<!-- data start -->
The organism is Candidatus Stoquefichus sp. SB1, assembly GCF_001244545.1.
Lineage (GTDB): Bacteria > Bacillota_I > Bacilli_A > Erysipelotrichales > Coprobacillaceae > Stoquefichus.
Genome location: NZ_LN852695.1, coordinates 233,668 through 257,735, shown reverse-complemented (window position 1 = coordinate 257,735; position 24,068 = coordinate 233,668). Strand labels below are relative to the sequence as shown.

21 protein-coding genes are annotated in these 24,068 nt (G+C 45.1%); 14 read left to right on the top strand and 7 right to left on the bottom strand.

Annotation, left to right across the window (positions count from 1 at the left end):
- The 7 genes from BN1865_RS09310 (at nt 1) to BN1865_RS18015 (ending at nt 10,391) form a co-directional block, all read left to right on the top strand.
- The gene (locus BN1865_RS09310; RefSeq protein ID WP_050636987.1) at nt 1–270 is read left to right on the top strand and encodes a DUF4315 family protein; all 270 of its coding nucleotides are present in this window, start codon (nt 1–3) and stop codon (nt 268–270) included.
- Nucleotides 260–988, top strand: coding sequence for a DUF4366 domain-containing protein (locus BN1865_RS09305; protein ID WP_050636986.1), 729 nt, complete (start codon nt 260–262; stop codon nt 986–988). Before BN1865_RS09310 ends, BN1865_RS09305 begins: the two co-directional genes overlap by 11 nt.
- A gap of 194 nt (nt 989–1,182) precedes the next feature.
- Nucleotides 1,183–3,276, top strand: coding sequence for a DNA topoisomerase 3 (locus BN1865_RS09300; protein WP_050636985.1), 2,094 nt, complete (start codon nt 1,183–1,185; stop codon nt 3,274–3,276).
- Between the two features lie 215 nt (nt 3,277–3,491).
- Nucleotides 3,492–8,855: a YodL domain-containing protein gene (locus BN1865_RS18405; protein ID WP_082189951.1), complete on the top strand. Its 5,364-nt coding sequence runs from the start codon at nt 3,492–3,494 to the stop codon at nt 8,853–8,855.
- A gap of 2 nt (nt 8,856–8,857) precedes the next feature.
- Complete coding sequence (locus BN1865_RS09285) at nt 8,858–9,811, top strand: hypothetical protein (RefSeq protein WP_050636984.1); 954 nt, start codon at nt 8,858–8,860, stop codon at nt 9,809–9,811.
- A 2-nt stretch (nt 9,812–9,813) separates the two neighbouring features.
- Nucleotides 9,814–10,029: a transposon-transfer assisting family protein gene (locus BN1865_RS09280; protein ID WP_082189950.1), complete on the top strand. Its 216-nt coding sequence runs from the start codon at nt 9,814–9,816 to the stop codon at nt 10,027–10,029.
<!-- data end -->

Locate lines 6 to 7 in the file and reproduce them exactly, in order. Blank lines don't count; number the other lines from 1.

- The 7 genes from BN1865_RS09310 (at nt 1) to BN1865_RS18015 (ending at nt 10,391) form a co-directional block, all read left to right on the top strand.
- The gene (locus BN1865_RS09310; RefSeq protein ID WP_050636987.1) at nt 1–270 is read left to right on the top strand and encodes a DUF4315 family protein; all 270 of its coding nucleotides are present in this window, start codon (nt 1–3) and stop codon (nt 268–270) included.